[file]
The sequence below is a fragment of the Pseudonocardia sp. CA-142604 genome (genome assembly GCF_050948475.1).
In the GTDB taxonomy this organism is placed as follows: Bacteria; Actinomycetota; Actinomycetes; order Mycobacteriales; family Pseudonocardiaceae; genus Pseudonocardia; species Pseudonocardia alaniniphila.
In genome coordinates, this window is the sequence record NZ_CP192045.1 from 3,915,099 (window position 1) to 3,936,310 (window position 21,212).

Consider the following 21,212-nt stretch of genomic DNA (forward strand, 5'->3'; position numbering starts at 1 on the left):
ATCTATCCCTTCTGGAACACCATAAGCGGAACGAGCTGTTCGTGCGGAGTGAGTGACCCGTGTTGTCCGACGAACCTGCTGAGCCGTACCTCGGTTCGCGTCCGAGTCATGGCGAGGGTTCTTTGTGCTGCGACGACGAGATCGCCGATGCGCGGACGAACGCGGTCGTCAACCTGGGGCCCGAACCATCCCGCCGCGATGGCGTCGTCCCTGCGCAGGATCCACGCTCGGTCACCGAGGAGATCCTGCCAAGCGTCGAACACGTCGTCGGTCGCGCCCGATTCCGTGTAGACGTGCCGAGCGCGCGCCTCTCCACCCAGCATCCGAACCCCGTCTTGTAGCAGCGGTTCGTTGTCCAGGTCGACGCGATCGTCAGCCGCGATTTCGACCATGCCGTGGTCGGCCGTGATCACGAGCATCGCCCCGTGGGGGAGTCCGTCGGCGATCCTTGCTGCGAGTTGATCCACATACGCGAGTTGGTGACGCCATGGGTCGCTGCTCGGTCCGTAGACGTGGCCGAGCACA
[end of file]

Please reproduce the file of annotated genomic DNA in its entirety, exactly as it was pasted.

The sequence below is a fragment of the Pseudonocardia sp. CA-142604 genome (genome assembly GCF_050948475.1).
In the GTDB taxonomy this organism is placed as follows: Bacteria; Actinomycetota; Actinomycetes; order Mycobacteriales; family Pseudonocardiaceae; genus Pseudonocardia; species Pseudonocardia alaniniphila.
In genome coordinates, this window is the sequence record NZ_CP192045.1 from 3,915,099 (window position 1) to 3,936,310 (window position 21,212).

Consider the following 21,212-nt stretch of genomic DNA (forward strand, 5'->3'; position numbering starts at 1 on the left):
ATCTATCCCTTCTGGAACACCATAAGCGGAACGAGCTGTTCGTGCGGAGTGAGTGACCCGTGTTGTCCGACGAACCTGCTGAGCCGTACCTCGGTTCGCGTCCGAGTCATGGCGAGGGTTCTTTGTGCTGCGACGACGAGATCGCCGATGCGCGGACGAACGCGGTCGTCAACCTGGGGCCCGAACCATCCCGCCGCGATGGCGTCGTCCCTGCGCAGGATCCACGCTCGGTCACCGAGGAGATCCTGCCAAGCGTCGAACACGTCGTCGGTCGCGCCCGATTCCGTGTAGACGTGCCGAGCGCGCGCCTCTCCACCCAGCATCCGAACCCCGTCTTGTAGCAGCGGTTCGTTGTCCAGGTCGACGCGATCGTCAGCCGCGATTTCGACCATGCCGTGGTCGGCCGTGATCACGAGCATCGCCCCGTGGGGGAGTCCGTCGGCGATCCTTGCTGCGAGTTGATCCACATACGCGAGTTGGTGACGCCATGGGTCGCTGCTCGGTCCGTAGACGTGGCCGAGCACA